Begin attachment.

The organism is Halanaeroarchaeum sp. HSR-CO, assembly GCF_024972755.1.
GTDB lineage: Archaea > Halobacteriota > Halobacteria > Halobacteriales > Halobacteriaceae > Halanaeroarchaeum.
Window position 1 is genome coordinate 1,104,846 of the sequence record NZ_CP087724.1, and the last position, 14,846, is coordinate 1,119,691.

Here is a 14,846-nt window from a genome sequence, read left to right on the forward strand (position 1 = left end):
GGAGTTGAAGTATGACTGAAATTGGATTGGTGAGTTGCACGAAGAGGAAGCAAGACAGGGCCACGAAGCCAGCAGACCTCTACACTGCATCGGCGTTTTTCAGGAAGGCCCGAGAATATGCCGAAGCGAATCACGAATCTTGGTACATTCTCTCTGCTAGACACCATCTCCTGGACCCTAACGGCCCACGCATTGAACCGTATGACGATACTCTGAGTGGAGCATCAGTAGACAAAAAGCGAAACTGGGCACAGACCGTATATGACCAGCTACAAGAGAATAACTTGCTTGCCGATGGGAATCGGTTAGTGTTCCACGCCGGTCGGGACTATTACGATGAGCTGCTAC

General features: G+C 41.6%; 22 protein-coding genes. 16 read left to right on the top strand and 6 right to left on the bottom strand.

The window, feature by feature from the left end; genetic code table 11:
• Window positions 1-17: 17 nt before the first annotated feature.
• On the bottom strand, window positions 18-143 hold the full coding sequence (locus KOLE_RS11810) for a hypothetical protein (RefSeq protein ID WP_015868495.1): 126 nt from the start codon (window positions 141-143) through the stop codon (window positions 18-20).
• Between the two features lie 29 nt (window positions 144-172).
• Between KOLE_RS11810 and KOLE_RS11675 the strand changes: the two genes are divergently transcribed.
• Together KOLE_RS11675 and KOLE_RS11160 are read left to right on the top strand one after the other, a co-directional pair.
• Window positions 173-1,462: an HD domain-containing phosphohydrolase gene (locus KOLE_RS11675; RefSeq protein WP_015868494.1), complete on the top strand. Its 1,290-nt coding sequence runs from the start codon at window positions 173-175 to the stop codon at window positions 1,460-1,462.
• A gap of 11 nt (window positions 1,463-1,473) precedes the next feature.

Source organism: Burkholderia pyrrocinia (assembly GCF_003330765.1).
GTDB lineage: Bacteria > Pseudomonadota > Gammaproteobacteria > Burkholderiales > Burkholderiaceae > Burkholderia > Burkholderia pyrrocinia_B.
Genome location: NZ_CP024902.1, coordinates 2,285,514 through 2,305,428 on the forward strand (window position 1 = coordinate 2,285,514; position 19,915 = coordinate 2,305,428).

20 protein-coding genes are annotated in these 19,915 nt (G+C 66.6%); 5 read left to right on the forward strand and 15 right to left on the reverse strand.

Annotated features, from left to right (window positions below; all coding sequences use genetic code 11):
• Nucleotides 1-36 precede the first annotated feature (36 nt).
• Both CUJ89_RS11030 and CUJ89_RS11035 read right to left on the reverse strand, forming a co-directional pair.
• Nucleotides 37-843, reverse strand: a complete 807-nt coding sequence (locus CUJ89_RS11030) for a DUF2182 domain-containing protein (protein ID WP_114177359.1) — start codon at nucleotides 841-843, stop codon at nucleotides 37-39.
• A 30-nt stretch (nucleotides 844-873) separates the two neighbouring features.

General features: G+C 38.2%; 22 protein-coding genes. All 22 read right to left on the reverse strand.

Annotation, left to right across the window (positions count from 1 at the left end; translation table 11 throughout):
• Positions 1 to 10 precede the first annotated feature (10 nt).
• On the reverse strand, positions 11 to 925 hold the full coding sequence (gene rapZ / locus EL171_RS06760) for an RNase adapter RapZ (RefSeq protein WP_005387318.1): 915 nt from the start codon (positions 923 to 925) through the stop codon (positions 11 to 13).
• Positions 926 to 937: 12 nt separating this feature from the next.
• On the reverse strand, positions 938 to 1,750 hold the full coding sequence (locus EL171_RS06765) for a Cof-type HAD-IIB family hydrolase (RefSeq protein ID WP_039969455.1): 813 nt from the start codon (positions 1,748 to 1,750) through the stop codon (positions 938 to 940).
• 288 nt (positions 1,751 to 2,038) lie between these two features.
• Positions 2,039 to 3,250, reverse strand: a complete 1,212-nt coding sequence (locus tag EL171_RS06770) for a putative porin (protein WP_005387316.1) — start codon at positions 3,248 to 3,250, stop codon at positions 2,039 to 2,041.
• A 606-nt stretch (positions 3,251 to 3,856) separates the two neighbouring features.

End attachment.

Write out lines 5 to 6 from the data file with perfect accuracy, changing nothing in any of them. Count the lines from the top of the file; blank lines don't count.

GGAGTTGAAGTATGACTGAAATTGGATTGGTGAGTTGCACGAAGAGGAAGCAAGACAGGGCCACGAAGCCAGCAGACCTCTACACTGCATCGGCGTTTTTCAGGAAGGCCCGAGAATATGCCGAAGCGAATCACGAATCTTGGTACATTCTCTCTGCTAGACACCATCTCCTGGACCCTAACGGCCCACGCATTGAACCGTATGACGATACTCTGAGTGGAGCATCAGTAGACAAAAAGCGAAACTGGGCACAGACCGTATATGACCAGCTACAAGAGAATAACTTGCTTGCCGATGGGAATCGGTTAGTGTTCCACGCCGGTCGGGACTATTACGATGAGCTGCTAC

General features: G+C 41.6%; 22 protein-coding genes. 16 read left to right on the top strand and 6 right to left on the bottom strand.